Total number of ways of selecting two numbers from the set $\{ 1,2,3,4,5..........,3n \}$ so that their sum is divisible by $3$ is $S$. Find $S$?

This question came in my test and we were supposed to do it in less than $3$ minutes. I still can't get the answer

  • $\begingroup$ Question: are the selected numbers allowed to be equal? Hint: if one number has been selected then how many possibilities are left for the second number? $\endgroup$ – Vera Apr 21 '17 at 12:52
  • $\begingroup$ The numbers can't be repeated like 3,3 or 6,6 $\endgroup$ – Nipun Wahi Apr 21 '17 at 12:53
  • $\begingroup$ Can you solve it for $n=1$, Nipun? for $n=2$? $n=3$? maybe seeing how those cases work out will give you the idea for the general case. $\endgroup$ – Gerry Myerson Apr 21 '17 at 12:55
  • $\begingroup$ I tried replacing values for n and found the general case in the test after finding upto n=4 but I couldn't prove it for all natural number $\endgroup$ – Nipun Wahi Apr 21 '17 at 12:58
  • $\begingroup$ Gerry myerson I got the idea of using induction now , first find the general case by putting values of n and then prove it by induction to be true $\endgroup$ – Nipun Wahi Apr 21 '17 at 13:01

If the first number is divisible by $3$, then so is the other one; we choose two multiples of $3$ out of $n$, total ${n\choose 2}$ possibilities.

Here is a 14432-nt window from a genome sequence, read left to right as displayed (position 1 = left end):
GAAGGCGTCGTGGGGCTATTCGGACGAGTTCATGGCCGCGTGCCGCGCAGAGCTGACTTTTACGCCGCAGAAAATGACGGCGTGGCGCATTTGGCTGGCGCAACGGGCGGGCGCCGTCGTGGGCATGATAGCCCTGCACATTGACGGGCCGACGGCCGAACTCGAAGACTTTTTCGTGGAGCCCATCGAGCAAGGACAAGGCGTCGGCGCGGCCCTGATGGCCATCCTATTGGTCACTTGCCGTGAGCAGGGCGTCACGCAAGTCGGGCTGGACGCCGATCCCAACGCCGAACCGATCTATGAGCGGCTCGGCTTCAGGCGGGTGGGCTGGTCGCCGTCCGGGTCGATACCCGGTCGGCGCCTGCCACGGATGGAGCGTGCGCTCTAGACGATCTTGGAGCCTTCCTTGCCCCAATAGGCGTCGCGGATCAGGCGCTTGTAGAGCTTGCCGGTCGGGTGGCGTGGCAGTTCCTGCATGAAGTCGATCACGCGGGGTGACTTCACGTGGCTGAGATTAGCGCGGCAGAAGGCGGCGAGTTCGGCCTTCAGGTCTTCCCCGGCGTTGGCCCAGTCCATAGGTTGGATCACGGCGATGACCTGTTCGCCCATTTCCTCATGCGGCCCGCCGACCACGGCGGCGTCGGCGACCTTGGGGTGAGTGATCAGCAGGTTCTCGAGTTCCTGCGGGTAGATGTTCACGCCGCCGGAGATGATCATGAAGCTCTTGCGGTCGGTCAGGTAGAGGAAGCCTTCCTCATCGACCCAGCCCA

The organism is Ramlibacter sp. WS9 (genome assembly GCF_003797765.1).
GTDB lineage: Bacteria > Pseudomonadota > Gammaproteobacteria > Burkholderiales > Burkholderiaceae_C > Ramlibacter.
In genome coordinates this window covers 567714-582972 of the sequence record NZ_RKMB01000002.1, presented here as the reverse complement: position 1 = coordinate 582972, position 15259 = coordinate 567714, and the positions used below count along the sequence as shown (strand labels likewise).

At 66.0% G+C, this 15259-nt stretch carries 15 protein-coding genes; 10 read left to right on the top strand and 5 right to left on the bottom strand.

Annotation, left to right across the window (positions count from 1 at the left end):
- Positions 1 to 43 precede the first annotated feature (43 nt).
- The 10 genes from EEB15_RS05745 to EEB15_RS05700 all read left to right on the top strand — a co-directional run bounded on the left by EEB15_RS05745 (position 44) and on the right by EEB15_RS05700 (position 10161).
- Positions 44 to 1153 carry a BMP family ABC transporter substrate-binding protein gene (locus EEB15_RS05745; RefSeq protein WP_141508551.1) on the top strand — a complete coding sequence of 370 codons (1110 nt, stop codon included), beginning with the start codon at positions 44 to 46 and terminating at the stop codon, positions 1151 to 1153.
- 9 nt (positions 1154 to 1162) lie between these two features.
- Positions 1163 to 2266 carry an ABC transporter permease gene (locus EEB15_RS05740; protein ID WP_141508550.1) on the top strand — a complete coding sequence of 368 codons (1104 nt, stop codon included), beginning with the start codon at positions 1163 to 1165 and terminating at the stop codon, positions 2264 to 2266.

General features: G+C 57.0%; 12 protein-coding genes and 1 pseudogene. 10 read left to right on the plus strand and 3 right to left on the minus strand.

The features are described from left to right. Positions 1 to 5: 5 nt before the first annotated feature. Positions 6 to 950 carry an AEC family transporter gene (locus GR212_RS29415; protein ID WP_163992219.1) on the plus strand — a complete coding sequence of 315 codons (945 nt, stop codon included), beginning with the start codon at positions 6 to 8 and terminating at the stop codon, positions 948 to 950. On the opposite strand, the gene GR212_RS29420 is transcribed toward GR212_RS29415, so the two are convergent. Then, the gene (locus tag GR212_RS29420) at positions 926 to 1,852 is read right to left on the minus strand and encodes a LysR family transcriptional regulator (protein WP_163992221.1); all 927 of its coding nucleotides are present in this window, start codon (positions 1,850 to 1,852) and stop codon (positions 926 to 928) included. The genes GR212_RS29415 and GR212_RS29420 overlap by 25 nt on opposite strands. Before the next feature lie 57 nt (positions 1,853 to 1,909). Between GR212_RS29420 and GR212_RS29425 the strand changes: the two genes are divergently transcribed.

If the first number (say, $n$) is not divisible by $3$, then the remainder of the second number ($m$) by division by $3$ is different. So either $n$ or $m$ is $1\mod 3$ and the other $2\mod 3$. Since order isn't relevant, we can assume $n\equiv 1\mod 3$ and $m\equiv 2\mod 3$, so that we have ${n\choose 1}{n\choose 1}$ possibilities.


$$S={n\choose 2}+{n\choose 1}{n\choose 1}=\frac12n\left(3n-1\right)$$


Hint: there are two different cases, so try to calculate how many ways there are for each case separately, and add. The two cases are:

  1. choose two multiples of $3$;
  2. choose one number which leaves remainder $1$ when divided by $3$, and one number which leaves remainder $2$.
  • $\begingroup$ I tried your method and got stuck in the midway $\endgroup$ – Nipun Wahi Apr 21 '17 at 12:59

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